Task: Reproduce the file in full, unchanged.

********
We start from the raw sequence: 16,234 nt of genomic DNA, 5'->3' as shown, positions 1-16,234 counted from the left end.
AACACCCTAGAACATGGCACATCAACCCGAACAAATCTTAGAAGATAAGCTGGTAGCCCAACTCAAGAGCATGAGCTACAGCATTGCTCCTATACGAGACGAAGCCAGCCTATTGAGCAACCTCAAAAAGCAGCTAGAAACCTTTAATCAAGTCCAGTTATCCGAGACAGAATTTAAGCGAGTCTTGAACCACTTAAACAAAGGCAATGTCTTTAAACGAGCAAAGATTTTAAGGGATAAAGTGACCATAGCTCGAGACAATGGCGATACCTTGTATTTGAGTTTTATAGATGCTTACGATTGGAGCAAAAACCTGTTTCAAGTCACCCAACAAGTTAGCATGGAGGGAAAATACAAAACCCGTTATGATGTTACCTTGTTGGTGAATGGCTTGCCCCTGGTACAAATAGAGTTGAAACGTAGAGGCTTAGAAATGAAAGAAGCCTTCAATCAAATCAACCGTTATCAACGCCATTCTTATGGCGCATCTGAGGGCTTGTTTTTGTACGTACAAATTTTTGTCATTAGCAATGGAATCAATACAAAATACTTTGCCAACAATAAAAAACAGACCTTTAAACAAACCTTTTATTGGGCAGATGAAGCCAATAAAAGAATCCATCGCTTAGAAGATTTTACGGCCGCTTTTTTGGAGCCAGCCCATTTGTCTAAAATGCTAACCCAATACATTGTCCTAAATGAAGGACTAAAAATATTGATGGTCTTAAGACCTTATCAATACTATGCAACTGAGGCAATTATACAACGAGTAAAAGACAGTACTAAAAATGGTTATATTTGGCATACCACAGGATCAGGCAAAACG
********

We start from the raw sequence: 16,234 nt of genomic DNA, 5'->3' as shown, positions 1-16,234 counted from the left end.
AACACCCTAGAACATGGCACATCAACCCGAACAAATCTTAGAAGATAAGCTGGTAGCCCAACTCAAGAGCATGAGCTACAGCATTGCTCCTATACGAGACGAAGCCAGCCTATTGAGCAACCTCAAAAAGCAGCTAGAAACCTTTAATCAAGTCCAGTTATCCGAGACAGAATTTAAGCGAGTCTTGAACCACTTAAACAAAGGCAATGTCTTTAAACGAGCAAAGATTTTAAGGGATAAAGTGACCATAGCTCGAGACAATGGCGATACCTTGTATTTGAGTTTTATAGATGCTTACGATTGGAGCAAAAACCTGTTTCAAGTCACCCAACAAGTTAGCATGGAGGGAAAATACAAAACCCGTTATGATGTTACCTTGTTGGTGAATGGCTTGCCCCTGGTACAAATAGAGTTGAAACGTAGAGGCTTAGAAATGAAAGAAGCCTTCAATCAAATCAACCGTTATCAACGCCATTCTTATGGCGCATCTGAGGGCTTGTTTTTGTACGTACAAATTTTTGTCATTAGCAATGGAATCAATACAAAATACTTTGCCAACAATAAAAAACAGACCTTTAAACAAACCTTTTATTGGGCAGATGAAGCCAATAAAAGAATCCATCGCTTAGAAGATTTTACGGCCGCTTTTTTGGAGCCAGCCCATTTGTCTAAAATGCTAACCCAATACATTGTCCTAAATGAAGGACTAAAAATATTGATGGTCTTAAGACCTTATCAATACTATGCAACTGAGGCAATTATACAACGAGTAAAAGACAGTACTAAAAATGGTTATATTTGGCATACCACAGGATCAGGCAAAACG